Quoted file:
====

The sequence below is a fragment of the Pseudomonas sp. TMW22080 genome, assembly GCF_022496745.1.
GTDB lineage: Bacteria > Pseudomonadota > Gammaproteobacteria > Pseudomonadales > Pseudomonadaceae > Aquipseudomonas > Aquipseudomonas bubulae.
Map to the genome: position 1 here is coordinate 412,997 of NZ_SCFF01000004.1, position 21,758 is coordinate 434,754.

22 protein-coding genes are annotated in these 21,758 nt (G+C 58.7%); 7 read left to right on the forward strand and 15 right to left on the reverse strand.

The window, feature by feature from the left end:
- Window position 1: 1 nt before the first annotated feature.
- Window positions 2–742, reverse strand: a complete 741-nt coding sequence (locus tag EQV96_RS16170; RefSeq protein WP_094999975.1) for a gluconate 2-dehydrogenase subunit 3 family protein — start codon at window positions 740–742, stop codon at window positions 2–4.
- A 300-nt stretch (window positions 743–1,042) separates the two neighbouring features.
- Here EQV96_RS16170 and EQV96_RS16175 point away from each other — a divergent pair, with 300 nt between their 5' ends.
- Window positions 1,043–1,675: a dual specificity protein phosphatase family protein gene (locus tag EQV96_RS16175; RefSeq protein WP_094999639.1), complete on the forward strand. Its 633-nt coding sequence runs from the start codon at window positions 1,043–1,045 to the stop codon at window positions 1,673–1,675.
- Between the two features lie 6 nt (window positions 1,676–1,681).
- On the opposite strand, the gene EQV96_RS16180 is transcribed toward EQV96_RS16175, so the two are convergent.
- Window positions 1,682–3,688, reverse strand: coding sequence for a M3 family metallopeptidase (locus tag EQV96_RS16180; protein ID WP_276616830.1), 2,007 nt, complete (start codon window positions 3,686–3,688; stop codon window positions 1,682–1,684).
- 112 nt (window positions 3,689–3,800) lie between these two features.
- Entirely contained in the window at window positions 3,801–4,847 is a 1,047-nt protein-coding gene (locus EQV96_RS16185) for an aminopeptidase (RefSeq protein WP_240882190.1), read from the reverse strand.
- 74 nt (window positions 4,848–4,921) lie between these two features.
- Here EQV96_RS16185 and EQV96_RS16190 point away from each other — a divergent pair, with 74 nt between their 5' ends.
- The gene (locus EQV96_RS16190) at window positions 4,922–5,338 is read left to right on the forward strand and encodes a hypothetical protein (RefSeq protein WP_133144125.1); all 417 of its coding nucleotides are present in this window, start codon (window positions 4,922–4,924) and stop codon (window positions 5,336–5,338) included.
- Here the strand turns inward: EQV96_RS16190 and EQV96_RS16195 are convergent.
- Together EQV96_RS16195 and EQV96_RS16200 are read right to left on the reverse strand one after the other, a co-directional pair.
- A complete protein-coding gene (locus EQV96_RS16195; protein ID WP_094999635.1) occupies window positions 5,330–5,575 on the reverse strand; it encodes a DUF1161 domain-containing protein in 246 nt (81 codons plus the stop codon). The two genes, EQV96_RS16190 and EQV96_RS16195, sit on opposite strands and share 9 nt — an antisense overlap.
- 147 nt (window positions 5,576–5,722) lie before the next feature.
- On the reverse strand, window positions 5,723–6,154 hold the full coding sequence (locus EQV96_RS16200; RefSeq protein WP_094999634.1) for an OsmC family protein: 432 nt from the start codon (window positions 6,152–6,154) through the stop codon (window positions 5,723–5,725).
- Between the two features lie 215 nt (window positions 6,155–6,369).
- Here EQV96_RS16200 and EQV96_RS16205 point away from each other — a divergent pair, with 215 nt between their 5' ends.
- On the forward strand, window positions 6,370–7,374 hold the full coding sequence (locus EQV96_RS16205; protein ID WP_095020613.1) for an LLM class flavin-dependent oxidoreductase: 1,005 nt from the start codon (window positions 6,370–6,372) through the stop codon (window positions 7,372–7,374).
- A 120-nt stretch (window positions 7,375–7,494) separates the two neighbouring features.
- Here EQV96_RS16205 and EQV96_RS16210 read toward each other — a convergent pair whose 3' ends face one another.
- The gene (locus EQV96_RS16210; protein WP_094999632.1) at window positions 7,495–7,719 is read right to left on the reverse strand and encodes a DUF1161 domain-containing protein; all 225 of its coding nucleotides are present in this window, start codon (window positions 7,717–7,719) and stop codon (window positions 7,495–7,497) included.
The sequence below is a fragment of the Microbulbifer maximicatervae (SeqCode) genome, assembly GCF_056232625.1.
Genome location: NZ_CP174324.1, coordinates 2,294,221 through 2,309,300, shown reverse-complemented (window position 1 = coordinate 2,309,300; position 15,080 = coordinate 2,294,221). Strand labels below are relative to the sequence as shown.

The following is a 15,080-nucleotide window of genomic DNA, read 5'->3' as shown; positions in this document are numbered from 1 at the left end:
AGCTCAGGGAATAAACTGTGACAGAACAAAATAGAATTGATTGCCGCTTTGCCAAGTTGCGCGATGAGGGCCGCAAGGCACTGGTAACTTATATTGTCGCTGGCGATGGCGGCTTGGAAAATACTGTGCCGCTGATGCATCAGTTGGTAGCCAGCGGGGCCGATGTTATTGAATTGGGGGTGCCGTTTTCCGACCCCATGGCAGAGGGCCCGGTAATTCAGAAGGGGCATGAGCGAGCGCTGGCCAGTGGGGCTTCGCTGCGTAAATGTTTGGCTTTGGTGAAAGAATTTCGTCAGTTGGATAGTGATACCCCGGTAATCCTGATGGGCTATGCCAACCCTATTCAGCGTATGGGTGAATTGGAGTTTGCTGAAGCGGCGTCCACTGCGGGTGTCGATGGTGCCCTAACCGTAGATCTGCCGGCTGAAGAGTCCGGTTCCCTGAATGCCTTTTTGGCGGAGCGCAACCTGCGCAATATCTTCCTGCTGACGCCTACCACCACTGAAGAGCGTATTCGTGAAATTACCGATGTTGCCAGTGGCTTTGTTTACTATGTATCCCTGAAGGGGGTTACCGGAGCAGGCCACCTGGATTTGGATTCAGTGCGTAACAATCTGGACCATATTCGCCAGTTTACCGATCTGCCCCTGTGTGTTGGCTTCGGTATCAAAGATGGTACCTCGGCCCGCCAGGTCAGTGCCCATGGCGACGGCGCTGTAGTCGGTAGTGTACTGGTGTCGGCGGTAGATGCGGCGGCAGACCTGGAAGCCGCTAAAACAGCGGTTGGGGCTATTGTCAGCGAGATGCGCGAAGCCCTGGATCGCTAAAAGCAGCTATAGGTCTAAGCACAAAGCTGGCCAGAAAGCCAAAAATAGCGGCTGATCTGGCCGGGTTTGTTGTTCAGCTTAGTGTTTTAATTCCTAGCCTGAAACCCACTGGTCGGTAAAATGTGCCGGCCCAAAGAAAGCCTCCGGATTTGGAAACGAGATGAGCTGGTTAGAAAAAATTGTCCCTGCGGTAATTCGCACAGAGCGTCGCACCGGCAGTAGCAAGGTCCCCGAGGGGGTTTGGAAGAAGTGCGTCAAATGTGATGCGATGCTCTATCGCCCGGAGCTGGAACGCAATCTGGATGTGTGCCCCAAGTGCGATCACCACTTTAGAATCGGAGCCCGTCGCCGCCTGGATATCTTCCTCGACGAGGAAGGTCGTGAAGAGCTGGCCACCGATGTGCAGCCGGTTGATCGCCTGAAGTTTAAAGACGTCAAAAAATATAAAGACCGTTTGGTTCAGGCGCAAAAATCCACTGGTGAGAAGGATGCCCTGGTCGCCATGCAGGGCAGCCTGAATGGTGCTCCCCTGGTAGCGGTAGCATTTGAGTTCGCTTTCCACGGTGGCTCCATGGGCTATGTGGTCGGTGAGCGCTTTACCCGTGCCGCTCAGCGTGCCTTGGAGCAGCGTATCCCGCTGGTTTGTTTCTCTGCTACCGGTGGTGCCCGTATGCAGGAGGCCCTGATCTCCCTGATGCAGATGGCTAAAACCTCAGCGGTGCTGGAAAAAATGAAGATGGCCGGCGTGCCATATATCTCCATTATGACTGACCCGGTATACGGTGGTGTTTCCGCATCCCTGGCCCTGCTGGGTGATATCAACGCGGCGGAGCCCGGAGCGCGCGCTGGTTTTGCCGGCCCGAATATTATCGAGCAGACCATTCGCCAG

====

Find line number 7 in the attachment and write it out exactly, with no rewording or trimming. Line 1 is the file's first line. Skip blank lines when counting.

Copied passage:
- Window positions 2–742, reverse strand: a complete 741-nt coding sequence (locus tag EQV96_RS16170; RefSeq protein WP_094999975.1) for a gluconate 2-dehydrogenase subunit 3 family protein — start codon at window positions 740–742, stop codon at window positions 2–4.